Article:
How can environmental cooperation be used to bolster regional peace? A large body of research suggests that environmental degradation may catalyze violent conflict. Environmental cooperation, in contrast, has gone almost unexplored as a means of peacemaking, even though it opens several effective channels: enhancing trust, establishing habits of cooperation, lengthening the time horizons of decisionmakers, forging cooperative trans-societal linkages, and creating shared regional norms and identities.

This volume examines the case for environmental peacemaking by comparing progress, prospects, and problems related to environmental peacemaking initiatives in six regions—South Asia, Central Asia, the Baltics, Southern Africa, the Caucasus, and the U.S.-Mexico border. The regions vary dramatically in terms of scale, interdependencies, history, and kinds of insecurity. But each is marked by a highly fluid, changing security order, creating a potential for environmental cooperation to have a catalytic effect on peacemaking.

Among the volume’s key findings are these: that substantial potential for environmental peacemaking exists in most regions; that significant tensions from narrower efforts to improve the strategic climate among mistrustful governments can impair broader trans-societal efforts to build environmental peace; and that the effects of environmental peacemaking initiatives are highly sensitive to the ways they are institutionalized.

Ken Conca is associate professor of government and politics at the University of Maryland and director of the Harrison Program on the Future Global Agenda. Geoffrey D. Dabelko is director of the Environmental Change and Security Project at the Woodrow Wilson International Center for Scholars.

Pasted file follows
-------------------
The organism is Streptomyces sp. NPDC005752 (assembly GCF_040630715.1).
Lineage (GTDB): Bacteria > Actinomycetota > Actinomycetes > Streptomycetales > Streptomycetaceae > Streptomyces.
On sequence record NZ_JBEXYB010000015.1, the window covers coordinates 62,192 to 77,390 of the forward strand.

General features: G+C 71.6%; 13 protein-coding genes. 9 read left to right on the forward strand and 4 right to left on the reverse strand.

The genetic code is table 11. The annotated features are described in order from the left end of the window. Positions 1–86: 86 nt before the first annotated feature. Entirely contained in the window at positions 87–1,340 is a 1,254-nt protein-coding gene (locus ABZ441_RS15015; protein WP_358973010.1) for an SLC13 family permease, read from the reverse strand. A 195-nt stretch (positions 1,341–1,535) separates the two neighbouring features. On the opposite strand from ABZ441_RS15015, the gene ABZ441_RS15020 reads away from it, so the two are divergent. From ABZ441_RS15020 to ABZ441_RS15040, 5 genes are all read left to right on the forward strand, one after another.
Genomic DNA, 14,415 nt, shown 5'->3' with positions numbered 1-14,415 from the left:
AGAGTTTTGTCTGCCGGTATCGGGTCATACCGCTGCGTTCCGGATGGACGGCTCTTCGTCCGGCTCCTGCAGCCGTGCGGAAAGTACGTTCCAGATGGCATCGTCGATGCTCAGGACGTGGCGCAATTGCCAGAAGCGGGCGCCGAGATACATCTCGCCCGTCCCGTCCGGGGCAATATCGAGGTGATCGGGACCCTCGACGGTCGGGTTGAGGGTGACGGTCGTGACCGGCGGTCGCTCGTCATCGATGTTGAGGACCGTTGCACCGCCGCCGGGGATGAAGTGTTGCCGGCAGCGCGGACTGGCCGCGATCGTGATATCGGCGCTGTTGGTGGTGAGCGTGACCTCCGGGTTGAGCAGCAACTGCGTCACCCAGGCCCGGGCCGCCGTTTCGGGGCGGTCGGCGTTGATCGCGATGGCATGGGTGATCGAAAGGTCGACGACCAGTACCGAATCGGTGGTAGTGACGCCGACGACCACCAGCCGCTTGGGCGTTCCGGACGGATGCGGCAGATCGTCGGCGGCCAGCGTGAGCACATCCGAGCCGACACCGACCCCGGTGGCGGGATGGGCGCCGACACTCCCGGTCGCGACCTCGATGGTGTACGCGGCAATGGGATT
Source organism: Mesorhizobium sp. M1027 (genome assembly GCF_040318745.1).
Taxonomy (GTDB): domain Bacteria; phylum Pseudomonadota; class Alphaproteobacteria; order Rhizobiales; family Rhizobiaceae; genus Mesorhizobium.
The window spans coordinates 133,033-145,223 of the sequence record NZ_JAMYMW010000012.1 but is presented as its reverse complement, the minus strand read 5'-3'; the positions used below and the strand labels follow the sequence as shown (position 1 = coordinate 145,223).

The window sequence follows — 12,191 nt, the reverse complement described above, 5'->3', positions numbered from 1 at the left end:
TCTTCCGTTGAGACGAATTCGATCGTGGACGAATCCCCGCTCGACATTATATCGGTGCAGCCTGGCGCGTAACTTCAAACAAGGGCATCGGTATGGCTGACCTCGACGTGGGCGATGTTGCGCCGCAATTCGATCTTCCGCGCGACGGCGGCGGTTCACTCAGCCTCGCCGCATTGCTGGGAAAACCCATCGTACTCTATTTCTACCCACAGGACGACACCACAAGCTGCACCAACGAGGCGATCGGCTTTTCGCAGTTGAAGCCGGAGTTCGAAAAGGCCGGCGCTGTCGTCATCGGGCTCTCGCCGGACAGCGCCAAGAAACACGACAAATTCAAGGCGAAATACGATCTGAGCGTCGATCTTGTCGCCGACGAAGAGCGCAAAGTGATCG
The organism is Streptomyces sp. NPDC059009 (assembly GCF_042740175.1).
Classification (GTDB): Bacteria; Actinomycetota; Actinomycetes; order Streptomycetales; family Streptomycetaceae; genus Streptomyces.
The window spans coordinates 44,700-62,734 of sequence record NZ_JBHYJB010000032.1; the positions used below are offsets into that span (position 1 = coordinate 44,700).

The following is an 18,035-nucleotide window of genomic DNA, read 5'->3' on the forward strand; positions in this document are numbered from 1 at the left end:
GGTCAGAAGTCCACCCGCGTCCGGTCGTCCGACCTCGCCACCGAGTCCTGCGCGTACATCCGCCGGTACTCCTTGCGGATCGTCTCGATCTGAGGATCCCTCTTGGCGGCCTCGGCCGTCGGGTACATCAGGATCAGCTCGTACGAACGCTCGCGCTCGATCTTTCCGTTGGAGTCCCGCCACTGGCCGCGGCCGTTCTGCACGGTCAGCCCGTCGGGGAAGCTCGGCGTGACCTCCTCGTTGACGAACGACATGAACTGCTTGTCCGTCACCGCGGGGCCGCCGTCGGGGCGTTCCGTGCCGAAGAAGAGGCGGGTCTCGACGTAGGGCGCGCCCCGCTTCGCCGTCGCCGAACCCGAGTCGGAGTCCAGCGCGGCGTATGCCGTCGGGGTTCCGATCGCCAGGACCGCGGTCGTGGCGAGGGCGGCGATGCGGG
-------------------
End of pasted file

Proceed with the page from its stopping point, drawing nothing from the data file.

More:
1. The Case for Environmental Peacemaking
Ken Conca

2. Environmental Cooperation and Regional Peace: Baltic Programs and Prospects
Stacy D. VanDeveer

3. Environmental Cooperation in South Asia
Ashok Swain

4. The Promises and Pitfalls of Environmental Peacemaking in the Aral Sea Basin
Erika Weinthal

5. Environmental Cooperation for Regional Peace and Security in Southern Africa
Larry A. Swatuk

6. Beyond Reciprocity: Governance and Cooperation in the Caspian Sea
Douglas W. Blum

7. Water Cooperation in the U.S.-Mexico Border Region
Pamela M. Doughman

8. Conclusion: The Problems and Possibilities of Environmental Peacemaking
Ken Conca and Geoffrey D. Dabelko


“Ken Conca and Geoffrey Dabelko have put together an interesting and useful volume on the potential linkages between environmental cooperation and peace…informative and well written.… [S]hould be read by scholars and policy actors interested in the potential ways environmental cooperations might promote peace rather than violence.”—Rodger A. Payne, ECSP Report

“There is clearly a need for a book on this topic. The time has come to assess the consequences of environmental institutions and the opportunities they provide for cooperation and initiative.”—Raimo Väyrynen, University of Notre Dame

“The arguments developed in Environmental Peacemaking will be of extraordinary value, especially in shared watersheds, if we are to sustainably meet these needs.”—Christopher Behf, Natural Resources Forum

“A provocative and invaluable book… makes a significant contribution to our understanding of the link between environment cooperation and peace.”—Dimitrios Konstadakopulos, American Political Science Review

“It should be of interest to scholars in the field of environmental security, environmental politics and international relations.”—Hilary Nixon, International Environmental Agreements